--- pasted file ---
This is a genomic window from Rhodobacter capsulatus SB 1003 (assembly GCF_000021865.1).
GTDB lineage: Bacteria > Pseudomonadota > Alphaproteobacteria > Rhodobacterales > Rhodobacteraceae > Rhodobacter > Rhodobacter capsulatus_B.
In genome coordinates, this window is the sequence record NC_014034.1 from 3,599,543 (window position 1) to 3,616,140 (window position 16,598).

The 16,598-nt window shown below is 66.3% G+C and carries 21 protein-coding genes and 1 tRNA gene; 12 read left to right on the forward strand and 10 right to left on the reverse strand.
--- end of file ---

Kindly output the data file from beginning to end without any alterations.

This is a genomic window from Rhodobacter capsulatus SB 1003 (assembly GCF_000021865.1).
GTDB lineage: Bacteria > Pseudomonadota > Alphaproteobacteria > Rhodobacterales > Rhodobacteraceae > Rhodobacter > Rhodobacter capsulatus_B.
In genome coordinates, this window is the sequence record NC_014034.1 from 3,599,543 (window position 1) to 3,616,140 (window position 16,598).

The 16,598-nt window shown below is 66.3% G+C and carries 21 protein-coding genes and 1 tRNA gene; 12 read left to right on the forward strand and 10 right to left on the reverse strand.